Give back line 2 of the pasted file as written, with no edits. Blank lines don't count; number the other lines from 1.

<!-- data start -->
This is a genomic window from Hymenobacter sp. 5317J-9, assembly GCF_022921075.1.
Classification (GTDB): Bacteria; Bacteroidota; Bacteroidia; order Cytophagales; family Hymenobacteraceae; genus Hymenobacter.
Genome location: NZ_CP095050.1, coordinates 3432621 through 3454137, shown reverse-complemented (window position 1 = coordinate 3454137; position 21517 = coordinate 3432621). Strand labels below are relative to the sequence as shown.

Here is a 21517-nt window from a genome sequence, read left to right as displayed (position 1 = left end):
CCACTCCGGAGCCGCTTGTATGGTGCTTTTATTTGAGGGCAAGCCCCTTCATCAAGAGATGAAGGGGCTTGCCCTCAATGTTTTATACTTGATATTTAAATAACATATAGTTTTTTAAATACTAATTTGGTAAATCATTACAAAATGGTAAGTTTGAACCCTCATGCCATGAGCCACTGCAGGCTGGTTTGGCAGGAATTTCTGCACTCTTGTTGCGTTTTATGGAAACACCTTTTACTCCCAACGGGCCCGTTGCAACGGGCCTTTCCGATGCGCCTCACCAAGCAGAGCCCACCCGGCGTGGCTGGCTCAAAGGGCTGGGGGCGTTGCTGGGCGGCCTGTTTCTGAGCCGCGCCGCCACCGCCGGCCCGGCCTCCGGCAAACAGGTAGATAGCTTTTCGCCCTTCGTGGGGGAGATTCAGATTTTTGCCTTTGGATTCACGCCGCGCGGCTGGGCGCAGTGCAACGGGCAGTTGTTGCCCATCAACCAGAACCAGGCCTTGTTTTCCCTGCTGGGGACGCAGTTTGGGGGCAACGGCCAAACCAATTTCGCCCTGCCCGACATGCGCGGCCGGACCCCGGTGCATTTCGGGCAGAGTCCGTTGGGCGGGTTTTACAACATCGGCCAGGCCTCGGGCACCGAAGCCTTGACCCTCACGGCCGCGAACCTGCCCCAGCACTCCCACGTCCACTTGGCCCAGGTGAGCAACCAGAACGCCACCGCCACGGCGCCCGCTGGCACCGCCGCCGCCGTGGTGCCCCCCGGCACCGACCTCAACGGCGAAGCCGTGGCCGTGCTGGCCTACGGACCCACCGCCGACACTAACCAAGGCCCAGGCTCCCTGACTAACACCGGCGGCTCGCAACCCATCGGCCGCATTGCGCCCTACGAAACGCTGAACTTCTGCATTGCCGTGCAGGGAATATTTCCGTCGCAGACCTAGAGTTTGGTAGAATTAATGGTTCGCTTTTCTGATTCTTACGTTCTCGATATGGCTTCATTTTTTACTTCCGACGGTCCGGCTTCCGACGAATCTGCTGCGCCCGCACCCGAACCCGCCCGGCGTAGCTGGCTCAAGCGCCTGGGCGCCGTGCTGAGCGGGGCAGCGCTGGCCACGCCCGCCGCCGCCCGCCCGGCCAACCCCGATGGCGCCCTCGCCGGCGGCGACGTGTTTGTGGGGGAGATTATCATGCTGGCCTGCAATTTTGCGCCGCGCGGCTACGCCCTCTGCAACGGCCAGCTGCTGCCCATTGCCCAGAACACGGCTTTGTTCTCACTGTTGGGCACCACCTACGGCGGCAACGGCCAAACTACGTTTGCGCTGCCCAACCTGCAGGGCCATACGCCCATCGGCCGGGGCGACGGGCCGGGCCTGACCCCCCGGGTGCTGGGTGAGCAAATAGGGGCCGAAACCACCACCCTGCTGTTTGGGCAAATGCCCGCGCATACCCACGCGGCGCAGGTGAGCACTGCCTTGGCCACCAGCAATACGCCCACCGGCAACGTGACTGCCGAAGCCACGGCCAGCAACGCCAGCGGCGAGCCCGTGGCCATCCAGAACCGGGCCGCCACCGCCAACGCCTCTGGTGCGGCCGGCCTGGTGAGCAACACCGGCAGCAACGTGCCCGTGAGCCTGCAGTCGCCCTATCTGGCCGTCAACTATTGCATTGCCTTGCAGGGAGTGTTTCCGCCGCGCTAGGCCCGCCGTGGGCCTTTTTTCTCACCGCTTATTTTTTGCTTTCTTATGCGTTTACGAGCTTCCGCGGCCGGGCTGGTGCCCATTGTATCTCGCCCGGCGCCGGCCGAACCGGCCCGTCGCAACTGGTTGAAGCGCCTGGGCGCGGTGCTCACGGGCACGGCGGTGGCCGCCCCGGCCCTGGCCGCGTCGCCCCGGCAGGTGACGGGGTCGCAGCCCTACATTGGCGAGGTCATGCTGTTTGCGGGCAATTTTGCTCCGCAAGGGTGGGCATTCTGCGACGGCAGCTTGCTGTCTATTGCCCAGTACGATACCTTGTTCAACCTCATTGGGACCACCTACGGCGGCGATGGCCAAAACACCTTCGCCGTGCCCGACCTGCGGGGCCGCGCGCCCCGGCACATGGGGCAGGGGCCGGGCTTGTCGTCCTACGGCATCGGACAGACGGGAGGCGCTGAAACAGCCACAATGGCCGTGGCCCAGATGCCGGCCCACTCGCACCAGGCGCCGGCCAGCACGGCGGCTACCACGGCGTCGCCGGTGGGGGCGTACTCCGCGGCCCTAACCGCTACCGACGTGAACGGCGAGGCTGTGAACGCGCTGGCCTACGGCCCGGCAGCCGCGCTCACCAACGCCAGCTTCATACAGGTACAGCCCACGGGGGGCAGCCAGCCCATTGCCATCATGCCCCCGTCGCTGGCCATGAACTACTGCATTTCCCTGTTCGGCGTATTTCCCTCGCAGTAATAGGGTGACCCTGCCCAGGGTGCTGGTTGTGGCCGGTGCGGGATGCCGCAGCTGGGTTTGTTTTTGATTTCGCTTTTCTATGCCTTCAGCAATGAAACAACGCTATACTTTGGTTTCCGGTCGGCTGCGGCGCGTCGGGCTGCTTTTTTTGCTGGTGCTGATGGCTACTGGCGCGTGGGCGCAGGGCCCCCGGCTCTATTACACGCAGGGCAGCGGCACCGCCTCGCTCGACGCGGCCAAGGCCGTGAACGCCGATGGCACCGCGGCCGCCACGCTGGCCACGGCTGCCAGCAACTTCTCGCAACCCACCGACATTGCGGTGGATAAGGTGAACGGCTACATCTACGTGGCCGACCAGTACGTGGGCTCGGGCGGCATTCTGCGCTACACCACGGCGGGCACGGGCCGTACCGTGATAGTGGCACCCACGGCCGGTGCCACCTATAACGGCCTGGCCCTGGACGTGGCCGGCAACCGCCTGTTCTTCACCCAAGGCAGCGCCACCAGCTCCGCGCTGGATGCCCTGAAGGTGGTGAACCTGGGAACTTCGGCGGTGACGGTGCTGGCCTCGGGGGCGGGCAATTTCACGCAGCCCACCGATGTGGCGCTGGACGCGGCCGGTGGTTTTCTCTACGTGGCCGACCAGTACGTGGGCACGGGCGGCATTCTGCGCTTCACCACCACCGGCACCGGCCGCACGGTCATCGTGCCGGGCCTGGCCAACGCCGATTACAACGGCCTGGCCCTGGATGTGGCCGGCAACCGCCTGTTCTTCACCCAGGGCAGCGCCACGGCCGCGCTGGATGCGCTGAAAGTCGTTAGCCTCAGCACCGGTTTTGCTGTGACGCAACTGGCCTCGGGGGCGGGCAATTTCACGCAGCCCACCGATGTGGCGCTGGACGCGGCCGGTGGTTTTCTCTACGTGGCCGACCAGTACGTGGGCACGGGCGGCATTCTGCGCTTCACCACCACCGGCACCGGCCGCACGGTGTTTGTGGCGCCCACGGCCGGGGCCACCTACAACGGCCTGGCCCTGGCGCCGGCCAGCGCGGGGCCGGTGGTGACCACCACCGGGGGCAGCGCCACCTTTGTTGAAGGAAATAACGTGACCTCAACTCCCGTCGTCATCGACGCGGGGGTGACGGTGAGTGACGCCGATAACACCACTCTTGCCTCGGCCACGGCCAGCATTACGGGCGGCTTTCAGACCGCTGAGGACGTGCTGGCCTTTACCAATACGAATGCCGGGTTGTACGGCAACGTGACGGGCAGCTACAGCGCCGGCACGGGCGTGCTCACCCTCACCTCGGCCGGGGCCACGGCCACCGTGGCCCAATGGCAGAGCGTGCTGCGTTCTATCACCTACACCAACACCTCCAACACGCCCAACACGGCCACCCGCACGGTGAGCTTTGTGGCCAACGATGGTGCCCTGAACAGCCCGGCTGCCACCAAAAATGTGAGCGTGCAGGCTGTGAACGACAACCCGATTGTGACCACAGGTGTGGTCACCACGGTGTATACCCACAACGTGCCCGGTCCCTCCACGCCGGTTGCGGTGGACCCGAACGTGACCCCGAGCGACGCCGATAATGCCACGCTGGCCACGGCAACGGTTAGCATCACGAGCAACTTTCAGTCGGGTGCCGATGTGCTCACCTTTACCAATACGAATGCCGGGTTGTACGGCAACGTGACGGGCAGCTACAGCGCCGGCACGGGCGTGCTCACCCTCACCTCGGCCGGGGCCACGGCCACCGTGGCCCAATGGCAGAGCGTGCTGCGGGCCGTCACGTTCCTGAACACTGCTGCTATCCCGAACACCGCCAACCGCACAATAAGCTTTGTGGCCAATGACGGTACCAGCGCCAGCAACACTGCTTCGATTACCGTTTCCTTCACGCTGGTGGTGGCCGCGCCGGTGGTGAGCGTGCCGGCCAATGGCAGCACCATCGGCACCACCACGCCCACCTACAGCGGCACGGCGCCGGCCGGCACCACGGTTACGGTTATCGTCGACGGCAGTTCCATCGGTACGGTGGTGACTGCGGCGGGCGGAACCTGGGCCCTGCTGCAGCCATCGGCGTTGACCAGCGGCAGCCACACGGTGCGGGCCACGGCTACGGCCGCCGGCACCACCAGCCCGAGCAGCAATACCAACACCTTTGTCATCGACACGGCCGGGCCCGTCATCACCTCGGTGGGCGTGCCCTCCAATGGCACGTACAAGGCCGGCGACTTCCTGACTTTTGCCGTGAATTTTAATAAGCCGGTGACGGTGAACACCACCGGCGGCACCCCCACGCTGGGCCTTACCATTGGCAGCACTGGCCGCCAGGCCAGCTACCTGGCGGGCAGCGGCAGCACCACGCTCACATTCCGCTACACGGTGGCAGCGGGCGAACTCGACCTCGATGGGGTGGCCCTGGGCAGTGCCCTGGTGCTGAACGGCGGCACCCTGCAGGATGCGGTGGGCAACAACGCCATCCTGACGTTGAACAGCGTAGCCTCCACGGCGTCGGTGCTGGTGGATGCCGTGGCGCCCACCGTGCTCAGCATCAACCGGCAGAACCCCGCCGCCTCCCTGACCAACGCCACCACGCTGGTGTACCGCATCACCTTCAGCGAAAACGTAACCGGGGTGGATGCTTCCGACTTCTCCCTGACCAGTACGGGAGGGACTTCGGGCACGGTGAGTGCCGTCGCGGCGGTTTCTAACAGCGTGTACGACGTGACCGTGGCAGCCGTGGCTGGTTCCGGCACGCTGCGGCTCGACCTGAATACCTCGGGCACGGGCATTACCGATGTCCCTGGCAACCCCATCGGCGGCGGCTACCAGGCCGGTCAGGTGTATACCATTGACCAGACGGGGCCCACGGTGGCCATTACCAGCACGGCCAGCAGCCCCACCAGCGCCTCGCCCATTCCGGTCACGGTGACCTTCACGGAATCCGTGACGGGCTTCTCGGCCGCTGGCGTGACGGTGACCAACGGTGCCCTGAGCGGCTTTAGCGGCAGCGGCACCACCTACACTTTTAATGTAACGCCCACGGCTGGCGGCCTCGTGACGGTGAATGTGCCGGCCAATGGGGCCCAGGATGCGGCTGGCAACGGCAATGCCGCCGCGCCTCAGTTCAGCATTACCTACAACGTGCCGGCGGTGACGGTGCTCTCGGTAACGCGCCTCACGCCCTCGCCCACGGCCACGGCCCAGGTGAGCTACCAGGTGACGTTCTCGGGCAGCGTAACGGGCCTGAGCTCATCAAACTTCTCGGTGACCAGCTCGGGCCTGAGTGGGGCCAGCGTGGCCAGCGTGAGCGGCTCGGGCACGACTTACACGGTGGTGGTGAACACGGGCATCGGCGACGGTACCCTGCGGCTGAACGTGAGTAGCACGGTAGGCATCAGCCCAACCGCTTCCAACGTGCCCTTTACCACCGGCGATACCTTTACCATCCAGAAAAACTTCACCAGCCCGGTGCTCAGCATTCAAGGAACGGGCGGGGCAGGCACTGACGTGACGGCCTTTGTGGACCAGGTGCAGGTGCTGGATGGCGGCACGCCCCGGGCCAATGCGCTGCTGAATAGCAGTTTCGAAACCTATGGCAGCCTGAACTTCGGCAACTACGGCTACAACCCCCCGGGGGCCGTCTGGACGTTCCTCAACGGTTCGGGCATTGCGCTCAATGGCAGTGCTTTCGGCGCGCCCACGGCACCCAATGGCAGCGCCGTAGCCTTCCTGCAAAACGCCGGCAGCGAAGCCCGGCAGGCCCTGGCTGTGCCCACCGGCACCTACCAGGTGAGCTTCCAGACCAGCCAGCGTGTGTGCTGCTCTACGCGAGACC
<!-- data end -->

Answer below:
Classification (GTDB): Bacteria; Bacteroidota; Bacteroidia; order Cytophagales; family Hymenobacteraceae; genus Hymenobacter.